A Juilliard Alumna Gives Back in Many Ways: Julie Anne Choi
Alumna Julie Anne Choi knows Juilliard better than most. She arrived as a first-year piano student, studying with Oxana Yablonskaya, and went on to receive both her bachelor's and master's degrees from the School. She later joined Juilliard's Board of Trustees and has been an instrumental leader since then, serving on the School's Executive Committee, the Trusteeship Committee, and the Education and Artistic Affairs Committee.
In her professional life, Julie is the President and CEO of Choi & Burns, a financial services executive search firm, where she advises the firm's blue-chip clients on strategic talent acquisition, succession planning, leadership development and new ventures. She is an award-winning CEO, having been recognized with Gold awards for Executive of the Year (Business & Professional Services, Less Than 100 Employees) and Company of the Year and Silver awards for Most Innovative Company of the Year and Woman of the Year (Business Services industries) from the American Business Awards.
Julie also chairs Nurole US, a board level hiring platform, which leverages technology and industry expertise to enable public and private companies and nonprofits access to top business leaders for board roles. She and her husband, Claudio Cornali, have two daughters and split their time between the East and West Coasts.
Julie recently shared some thoughts on how her Juilliard education and her continued affiliation with the School have impacted her life, and why she feels it is so important to give back.
How did you come to study at Juilliard?
In my early years, I dreamed of going to Juilliard...much like dreaming about Harvard. When it came time to take destiny in my own hands, I was advised by my mentor that I should "reach" for Juilliard. Once I made the decision, I literally lived and breathed my life at the piano and practiced 10-12 hours daily preparing for the formidable Juilliard audition.
How has Juilliard changed since your time as a student?
The School has changed dramatically. Joseph Polisi's vision and philosophy of "Artist as Citizen" has profoundly influenced every dimension of the school. Students today are inspired to own their development in multi-dimensional ways, from performing artist to creator and collaborator, all the while embracing ways to influence communities and society. Students now have many more tools and resources to use in preparation for life post-graduation. These resources empower them to forge careers that are holistic beyond the stage. They are also encouraged to tap into entrepreneurial pursuits and to create new opportunities for themselves.
How did you transition to a different field than music?
My parents could barely afford to send me to Juilliard. I had to find a way to make extra money, yet not interfere with my studies. I found a job posting on Juilliard's job board that fell under miscellaneous. I got lucky and discovered an executive search firm that was interested in employing a performing arts student with no business experience, but valued the combination of discipline, creativity, non-linear thinking, and ability to perform under pressure. What started out as part-time job to support myself while getting my master's degree turned out to be the foundation on which I built my career in business. I started my own executive search firm when I was 29.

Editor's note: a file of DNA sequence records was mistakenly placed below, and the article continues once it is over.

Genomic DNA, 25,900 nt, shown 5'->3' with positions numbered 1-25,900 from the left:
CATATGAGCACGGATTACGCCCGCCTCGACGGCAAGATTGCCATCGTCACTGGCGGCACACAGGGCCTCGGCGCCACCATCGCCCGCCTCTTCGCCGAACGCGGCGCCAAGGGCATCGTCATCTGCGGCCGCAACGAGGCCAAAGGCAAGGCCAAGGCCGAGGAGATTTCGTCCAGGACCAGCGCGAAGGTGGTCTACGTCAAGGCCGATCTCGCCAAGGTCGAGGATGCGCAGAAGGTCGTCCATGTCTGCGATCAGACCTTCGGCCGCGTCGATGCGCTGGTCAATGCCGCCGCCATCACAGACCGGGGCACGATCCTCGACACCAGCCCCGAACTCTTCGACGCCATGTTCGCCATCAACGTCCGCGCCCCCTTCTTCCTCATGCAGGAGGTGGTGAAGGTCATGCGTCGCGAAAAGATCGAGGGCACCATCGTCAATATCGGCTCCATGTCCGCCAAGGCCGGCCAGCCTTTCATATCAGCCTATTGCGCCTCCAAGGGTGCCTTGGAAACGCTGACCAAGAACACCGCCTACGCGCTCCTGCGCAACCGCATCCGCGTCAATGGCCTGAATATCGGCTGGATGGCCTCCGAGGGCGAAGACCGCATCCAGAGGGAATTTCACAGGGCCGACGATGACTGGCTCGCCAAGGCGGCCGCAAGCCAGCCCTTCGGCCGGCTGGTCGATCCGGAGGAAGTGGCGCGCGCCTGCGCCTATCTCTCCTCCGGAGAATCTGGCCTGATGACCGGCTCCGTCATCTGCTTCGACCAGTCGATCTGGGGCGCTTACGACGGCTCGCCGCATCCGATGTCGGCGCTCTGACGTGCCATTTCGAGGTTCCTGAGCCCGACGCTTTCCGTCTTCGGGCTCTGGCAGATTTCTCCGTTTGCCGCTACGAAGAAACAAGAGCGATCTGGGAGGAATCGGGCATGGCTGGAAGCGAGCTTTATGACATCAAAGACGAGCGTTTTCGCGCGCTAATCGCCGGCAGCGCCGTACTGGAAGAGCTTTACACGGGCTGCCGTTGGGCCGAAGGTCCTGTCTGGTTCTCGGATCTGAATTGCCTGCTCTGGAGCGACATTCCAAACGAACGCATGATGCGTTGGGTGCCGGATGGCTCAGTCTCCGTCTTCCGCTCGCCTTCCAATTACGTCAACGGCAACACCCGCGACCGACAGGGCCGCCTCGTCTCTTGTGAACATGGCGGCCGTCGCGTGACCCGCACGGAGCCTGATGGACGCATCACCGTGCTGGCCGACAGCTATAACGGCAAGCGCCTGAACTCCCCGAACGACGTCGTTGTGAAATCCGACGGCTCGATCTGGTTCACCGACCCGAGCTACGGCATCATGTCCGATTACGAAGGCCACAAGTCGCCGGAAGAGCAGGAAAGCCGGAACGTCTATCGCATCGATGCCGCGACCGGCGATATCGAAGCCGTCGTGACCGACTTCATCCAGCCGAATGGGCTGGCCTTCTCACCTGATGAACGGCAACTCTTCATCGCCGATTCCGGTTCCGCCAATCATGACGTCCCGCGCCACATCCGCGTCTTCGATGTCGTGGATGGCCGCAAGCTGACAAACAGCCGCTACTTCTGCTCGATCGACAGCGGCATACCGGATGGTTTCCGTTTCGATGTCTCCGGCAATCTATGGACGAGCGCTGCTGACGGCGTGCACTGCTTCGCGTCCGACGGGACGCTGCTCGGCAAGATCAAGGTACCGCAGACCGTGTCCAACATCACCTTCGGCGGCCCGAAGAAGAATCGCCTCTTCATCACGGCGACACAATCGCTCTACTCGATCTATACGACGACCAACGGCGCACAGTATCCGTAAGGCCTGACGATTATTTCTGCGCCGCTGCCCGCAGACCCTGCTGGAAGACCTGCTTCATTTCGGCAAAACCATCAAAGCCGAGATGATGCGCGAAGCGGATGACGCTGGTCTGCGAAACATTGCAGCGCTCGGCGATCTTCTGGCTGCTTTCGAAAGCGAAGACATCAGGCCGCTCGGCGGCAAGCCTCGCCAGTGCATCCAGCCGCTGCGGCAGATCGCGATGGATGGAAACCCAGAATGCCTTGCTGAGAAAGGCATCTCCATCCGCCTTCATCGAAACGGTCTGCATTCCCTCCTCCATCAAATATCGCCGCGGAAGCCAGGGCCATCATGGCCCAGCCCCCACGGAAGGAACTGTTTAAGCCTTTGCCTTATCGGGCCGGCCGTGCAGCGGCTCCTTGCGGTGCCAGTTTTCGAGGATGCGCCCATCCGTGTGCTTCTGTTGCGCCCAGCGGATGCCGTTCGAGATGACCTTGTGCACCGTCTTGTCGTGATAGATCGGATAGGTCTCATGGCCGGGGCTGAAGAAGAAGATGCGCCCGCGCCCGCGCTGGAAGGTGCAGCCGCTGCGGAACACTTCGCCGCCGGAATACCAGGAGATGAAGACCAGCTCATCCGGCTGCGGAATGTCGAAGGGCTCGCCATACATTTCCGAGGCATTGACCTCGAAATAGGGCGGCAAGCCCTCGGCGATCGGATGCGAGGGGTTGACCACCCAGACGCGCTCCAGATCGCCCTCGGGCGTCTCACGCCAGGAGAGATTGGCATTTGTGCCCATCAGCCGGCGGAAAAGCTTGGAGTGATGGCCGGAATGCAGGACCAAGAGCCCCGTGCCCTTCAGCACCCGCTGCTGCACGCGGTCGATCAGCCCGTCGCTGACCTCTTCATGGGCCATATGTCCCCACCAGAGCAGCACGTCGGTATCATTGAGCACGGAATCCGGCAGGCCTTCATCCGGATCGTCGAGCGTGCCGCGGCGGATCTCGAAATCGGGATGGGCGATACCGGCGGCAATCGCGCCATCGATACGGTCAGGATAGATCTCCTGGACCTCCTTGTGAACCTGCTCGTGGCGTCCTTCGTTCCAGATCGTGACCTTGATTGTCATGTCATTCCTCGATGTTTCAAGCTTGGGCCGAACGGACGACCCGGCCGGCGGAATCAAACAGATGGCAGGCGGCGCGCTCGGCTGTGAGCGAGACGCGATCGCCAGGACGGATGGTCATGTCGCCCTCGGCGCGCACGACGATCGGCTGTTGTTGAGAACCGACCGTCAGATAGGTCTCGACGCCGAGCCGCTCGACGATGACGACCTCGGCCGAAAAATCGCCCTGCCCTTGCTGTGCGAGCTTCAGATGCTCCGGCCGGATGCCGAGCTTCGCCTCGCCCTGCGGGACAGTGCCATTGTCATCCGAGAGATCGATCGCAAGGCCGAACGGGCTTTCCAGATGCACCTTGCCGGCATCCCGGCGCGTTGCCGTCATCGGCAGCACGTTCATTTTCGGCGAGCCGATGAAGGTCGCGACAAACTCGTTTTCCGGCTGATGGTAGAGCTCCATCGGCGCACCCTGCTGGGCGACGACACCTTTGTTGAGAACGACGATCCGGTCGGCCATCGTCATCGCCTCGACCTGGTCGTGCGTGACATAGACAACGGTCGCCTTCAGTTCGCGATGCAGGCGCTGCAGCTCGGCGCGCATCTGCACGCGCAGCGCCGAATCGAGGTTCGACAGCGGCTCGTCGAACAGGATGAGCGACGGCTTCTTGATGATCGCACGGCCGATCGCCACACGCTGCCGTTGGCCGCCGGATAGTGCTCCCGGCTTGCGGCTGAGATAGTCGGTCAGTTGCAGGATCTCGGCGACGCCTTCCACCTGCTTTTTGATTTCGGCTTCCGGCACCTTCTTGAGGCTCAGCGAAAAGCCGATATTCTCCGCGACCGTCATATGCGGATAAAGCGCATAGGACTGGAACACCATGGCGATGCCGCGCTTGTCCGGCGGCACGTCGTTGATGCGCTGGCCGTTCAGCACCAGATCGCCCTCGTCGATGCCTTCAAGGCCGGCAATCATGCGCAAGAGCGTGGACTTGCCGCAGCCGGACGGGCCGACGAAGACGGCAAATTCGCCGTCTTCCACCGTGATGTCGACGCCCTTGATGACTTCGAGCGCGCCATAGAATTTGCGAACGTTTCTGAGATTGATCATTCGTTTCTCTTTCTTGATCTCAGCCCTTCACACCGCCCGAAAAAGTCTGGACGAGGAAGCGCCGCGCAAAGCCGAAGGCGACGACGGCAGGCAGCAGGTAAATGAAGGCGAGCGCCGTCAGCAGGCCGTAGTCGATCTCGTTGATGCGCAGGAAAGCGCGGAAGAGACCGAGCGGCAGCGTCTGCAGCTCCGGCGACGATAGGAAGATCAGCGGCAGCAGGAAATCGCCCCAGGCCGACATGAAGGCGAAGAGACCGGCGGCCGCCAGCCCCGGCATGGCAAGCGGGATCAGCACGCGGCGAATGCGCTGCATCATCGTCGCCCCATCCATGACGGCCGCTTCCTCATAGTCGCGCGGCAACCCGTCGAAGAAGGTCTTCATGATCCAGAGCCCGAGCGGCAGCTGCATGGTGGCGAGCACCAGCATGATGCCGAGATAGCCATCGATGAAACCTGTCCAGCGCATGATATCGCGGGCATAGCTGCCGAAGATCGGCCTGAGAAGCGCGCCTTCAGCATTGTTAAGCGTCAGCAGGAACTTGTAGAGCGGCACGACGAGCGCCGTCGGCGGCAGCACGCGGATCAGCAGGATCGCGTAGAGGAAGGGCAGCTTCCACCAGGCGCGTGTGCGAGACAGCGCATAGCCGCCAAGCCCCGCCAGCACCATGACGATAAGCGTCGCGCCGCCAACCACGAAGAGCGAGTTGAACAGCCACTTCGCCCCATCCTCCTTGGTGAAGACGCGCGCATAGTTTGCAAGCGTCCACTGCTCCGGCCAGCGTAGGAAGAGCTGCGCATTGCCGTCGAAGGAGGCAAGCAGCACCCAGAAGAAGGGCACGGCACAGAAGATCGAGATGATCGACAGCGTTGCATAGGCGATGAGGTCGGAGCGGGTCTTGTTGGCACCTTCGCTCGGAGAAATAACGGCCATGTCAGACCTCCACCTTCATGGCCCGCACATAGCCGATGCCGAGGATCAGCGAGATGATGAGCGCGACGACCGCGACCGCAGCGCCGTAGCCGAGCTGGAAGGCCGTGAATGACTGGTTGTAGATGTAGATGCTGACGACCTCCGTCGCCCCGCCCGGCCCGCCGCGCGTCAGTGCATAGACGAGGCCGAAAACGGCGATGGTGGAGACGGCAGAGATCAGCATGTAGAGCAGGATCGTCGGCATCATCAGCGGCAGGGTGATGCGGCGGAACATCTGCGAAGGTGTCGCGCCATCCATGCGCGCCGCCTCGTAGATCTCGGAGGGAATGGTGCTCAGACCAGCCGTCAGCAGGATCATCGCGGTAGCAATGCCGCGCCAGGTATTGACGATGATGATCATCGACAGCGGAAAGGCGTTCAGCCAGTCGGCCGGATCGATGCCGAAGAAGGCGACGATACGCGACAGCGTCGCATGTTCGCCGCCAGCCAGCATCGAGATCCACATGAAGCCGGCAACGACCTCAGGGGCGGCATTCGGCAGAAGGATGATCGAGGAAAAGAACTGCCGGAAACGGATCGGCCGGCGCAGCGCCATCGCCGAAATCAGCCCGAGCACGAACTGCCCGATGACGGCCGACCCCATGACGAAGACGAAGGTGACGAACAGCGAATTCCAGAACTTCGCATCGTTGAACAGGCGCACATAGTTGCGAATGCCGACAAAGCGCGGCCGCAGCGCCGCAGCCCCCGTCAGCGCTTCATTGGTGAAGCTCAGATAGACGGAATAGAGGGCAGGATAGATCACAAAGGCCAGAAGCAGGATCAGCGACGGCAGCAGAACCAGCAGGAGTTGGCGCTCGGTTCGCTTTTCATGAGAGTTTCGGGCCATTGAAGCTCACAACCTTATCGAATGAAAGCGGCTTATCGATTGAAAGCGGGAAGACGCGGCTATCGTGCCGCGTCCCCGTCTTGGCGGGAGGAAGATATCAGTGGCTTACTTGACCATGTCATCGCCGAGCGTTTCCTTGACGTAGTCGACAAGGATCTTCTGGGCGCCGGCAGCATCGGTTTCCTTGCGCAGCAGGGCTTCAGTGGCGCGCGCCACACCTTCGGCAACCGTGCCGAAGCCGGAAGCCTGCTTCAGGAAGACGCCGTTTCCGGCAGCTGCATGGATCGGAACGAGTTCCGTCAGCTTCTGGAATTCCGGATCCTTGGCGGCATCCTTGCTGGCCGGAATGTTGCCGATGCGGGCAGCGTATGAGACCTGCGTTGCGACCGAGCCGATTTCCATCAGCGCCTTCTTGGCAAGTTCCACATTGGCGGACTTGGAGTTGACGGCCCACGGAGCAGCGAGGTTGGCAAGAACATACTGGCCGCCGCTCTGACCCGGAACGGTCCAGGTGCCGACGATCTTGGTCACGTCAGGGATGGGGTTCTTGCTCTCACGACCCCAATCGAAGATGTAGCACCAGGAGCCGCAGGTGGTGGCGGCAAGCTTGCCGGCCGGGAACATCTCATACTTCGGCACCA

I firmly believe that my training at Juilliard set the stage for my later success in business. A few years ago, I remember reading a NY Times Op-Ed piece (October 2013) that was titled "Is Music the Key to Success?" that correlated serious music training with outsized success in other fields. The thesis resonated with me, and I have discovered throughout my career the almost universal appreciation for Juilliard and the common view that the quest for excellence is directly applicable to any pursuit whether in the arts or in business.
What inspired you to begin supporting Juilliard and to decide to include the School in your long-term plans?
For the longest time, I was silent on my Juilliard background, thinking it would somehow diminish how I was perceived in business (i.e., dealing with CEOs with Harvard and Stanford MBAs). I felt I needed to become an expert in business before admitting my artistic roots and education.
One day when I met with a luminary in the field of finance and investing, he genuinely wanted to know about my background and how my career came to be. When he heard I was a Juilliard graduate, the flood gates opened and his passion and support for the performing arts set the stage for our business relationship. I later introduced him to Juilliard's board, and we have served together as fellow Trustees for many years. It was after that fateful meeting that I determined to give back to Juilliard. It was a profound moment in time for me.
My husband and I have since prioritized Juilliard above all else in our giving. Several years ago, we decided to designate Juilliard as a beneficiary in our long-term plans. We get a great deal of satisfaction from knowing that we have taken this important step in helping future generations of students. I am also very interested in finding ways for the School to engage with alumni, since they are the true ambassadors of the school. Most of all, I love building connections to the School with those who are passionate about Juilliard's mission and about the importance of the arts to our society.
Invest in Juilliard's Future
The Juilliard School is profoundly grateful for Julie Choi's leadership and for her tremendously generous provisions for the School's future as a member of the Augustus Juilliard Society. Learn how you can join Julie and support Juilliard with an estate gift by contacting Lori Padua at email@example.com or (212) 799-5000, ext. 7152.